The total alcohol intake during the week before the interview was highly correlated with the average daily intake from the quantity-frequency questions (Spearman's correlation, 0.85). During the week before baseline, 5008 (30%) men did not drink and were excluded from the analysis of pattern with fractional polynomials. Table III shows the hazard ratios in relation to the number of drinking days within categories of total weekly alcohol intake estimated from the diary. Compared with regular drinkers, the hazard ratios were 1.56 for those who consumed at least 140 g of alcohol in 1–3 days and 1.20 for those who consumed the same amount in 4–6 days. The best model selected with the multiple fractional polynomial algorithm included both variables as linear and showed almost no association with either the number of drinking days (hazard ratio per additional drinking day 0.97; 95% confidence interval (CI) 0.94, 1.02; test for trend, p = 0.21) or the average amount of alcohol consumed (hazard ratio per 10 additional g/day 1.01; 95% CI 0.97, 1.06; test for trend, p = 0.60). The interaction between alcohol consumed and the number of drinking days was not significant (p = 0.11).
Table III. Hazard Ratios for the Associations Between Pattern of Alcohol Consumption During the Week before Baseline Interview and the Incidence of Prostate Cancer1
|<140||1.04 (0.74, 1.44)4||0.93 (0.63, 1.38)||Reference|
|≥140||1.56 (0.91, 2.68)||1.20 (0.90, 1.60)||Reference|
Prostate cancer mortality
Fifty three prostate cancer deaths occurred during follow-up, including one during the first 2 years. No prostate cancer deaths were observed among exdrinkers, which were then excluded from the analysis of mortality. The associations between alcohol consumption and prostate cancer mortality are reported in Table IV. The minimum hazard ratio was 0.56 in the category 1–19 g/day and the maximum was 0.73 in the highest category of consumption, but overall alcohol was not significantly associated with prostate cancer death.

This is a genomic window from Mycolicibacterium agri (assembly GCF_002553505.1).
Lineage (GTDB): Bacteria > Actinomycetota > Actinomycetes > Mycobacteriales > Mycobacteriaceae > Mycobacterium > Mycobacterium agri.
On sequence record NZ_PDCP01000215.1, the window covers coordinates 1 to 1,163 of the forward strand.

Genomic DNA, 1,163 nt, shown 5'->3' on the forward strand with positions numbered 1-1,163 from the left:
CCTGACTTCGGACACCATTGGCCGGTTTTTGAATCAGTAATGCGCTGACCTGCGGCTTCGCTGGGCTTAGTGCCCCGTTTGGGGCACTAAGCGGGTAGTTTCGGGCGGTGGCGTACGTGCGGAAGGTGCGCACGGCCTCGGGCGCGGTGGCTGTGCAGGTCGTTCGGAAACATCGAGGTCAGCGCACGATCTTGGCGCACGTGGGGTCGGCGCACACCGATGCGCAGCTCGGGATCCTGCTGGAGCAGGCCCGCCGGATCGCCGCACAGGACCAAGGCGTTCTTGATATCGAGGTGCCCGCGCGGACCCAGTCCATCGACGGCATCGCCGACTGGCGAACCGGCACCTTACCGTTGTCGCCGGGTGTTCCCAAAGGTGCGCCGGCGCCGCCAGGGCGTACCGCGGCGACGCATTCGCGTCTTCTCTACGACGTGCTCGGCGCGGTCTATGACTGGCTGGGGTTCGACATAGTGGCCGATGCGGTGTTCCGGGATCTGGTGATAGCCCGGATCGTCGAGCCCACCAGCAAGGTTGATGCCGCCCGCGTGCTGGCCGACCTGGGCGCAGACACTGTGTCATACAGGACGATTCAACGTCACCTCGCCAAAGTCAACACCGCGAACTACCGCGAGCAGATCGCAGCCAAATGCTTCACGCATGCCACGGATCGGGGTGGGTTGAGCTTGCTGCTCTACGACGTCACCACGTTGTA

Table IV. Hazard Ratios for the Associations Between Alcohol Consumption and Prostate Cancer Mortality1
|Total alcohol (g/day)|
| Lifetime abstainers||Reference||0.916|
| 1–19||0.56 (0.28,1.14)2|| |
| 20–39||0.60 (0.26,1.38)|| |
| 40+||0.73 (0.32,1.70)|| |
Effects of undetected prostate cancers at baseline
The exclusion of the first 2 years of follow-up (men possibly with undetected prostate cancer at baseline) did not change the results materially for incidence or mortality and no statistically significant difference in the hazard ratios was observed by duration of follow-up (results not shown).
Overall, alcohol intake was not associated with prostate incidence or mortality. We did observe a slightly reduced incidence of aggressive disease and lower mortality from prostate cancer in men consuming alcoholic beverages compared to abstainers but the differences were not statistically significant and there was no evidence of a dose-response effect. Compared to men who drank on 7 days of the week before interview, men who consumed a high amount of alcohol during 1–3 days of the week had a 50% higher rate of prostate cancer, although overall no statistically significant association was found between pattern of alcohol and prostate cancer incidence.